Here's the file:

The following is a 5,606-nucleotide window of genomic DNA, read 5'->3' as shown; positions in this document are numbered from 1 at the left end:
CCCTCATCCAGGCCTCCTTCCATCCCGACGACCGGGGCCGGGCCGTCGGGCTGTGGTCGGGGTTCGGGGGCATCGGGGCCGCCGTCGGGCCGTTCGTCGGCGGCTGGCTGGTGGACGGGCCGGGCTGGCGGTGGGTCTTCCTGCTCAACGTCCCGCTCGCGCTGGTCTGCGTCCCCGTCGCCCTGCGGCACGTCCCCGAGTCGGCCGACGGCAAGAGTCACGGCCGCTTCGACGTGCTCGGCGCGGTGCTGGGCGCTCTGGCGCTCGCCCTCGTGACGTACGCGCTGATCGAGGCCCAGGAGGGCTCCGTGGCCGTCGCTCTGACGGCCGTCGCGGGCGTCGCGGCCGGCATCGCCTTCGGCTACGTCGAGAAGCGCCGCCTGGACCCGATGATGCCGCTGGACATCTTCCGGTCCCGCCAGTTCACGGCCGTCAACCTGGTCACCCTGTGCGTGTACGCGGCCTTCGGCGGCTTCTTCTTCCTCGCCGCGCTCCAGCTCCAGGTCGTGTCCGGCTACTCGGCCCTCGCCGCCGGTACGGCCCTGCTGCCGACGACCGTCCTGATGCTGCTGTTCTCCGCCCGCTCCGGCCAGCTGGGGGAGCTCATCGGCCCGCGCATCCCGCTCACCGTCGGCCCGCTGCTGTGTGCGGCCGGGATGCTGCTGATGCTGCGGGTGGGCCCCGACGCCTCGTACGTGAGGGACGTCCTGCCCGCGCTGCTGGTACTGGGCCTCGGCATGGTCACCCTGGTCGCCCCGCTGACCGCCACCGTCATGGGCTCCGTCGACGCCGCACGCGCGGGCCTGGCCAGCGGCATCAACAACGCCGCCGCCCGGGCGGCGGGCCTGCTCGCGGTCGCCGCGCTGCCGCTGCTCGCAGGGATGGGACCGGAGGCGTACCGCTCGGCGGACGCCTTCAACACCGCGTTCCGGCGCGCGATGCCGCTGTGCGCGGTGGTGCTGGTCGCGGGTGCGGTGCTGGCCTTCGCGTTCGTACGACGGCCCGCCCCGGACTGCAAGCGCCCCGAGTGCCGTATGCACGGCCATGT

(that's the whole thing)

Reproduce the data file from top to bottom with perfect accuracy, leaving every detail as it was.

The following is a 5,606-nucleotide window of genomic DNA, read 5'->3' as shown; positions in this document are numbered from 1 at the left end:
CCCTCATCCAGGCCTCCTTCCATCCCGACGACCGGGGCCGGGCCGTCGGGCTGTGGTCGGGGTTCGGGGGCATCGGGGCCGCCGTCGGGCCGTTCGTCGGCGGCTGGCTGGTGGACGGGCCGGGCTGGCGGTGGGTCTTCCTGCTCAACGTCCCGCTCGCGCTGGTCTGCGTCCCCGTCGCCCTGCGGCACGTCCCCGAGTCGGCCGACGGCAAGAGTCACGGCCGCTTCGACGTGCTCGGCGCGGTGCTGGGCGCTCTGGCGCTCGCCCTCGTGACGTACGCGCTGATCGAGGCCCAGGAGGGCTCCGTGGCCGTCGCTCTGACGGCCGTCGCGGGCGTCGCGGCCGGCATCGCCTTCGGCTACGTCGAGAAGCGCCGCCTGGACCCGATGATGCCGCTGGACATCTTCCGGTCCCGCCAGTTCACGGCCGTCAACCTGGTCACCCTGTGCGTGTACGCGGCCTTCGGCGGCTTCTTCTTCCTCGCCGCGCTCCAGCTCCAGGTCGTGTCCGGCTACTCGGCCCTCGCCGCCGGTACGGCCCTGCTGCCGACGACCGTCCTGATGCTGCTGTTCTCCGCCCGCTCCGGCCAGCTGGGGGAGCTCATCGGCCCGCGCATCCCGCTCACCGTCGGCCCGCTGCTGTGTGCGGCCGGGATGCTGCTGATGCTGCGGGTGGGCCCCGACGCCTCGTACGTGAGGGACGTCCTGCCCGCGCTGCTGGTACTGGGCCTCGGCATGGTCACCCTGGTCGCCCCGCTGACCGCCACCGTCATGGGCTCCGTCGACGCCGCACGCGCGGGCCTGGCCAGCGGCATCAACAACGCCGCCGCCCGGGCGGCGGGCCTGCTCGCGGTCGCCGCGCTGCCGCTGCTCGCAGGGATGGGACCGGAGGCGTACCGCTCGGCGGACGCCTTCAACACCGCGTTCCGGCGCGCGATGCCGCTGTGCGCGGTGGTGCTGGTCGCGGGTGCGGTGCTGGCCTTCGCGTTCGTACGACGGCCCGCCCCGGACTGCAAGCGCCCCGAGTGCCGTATGCACGGCCATGT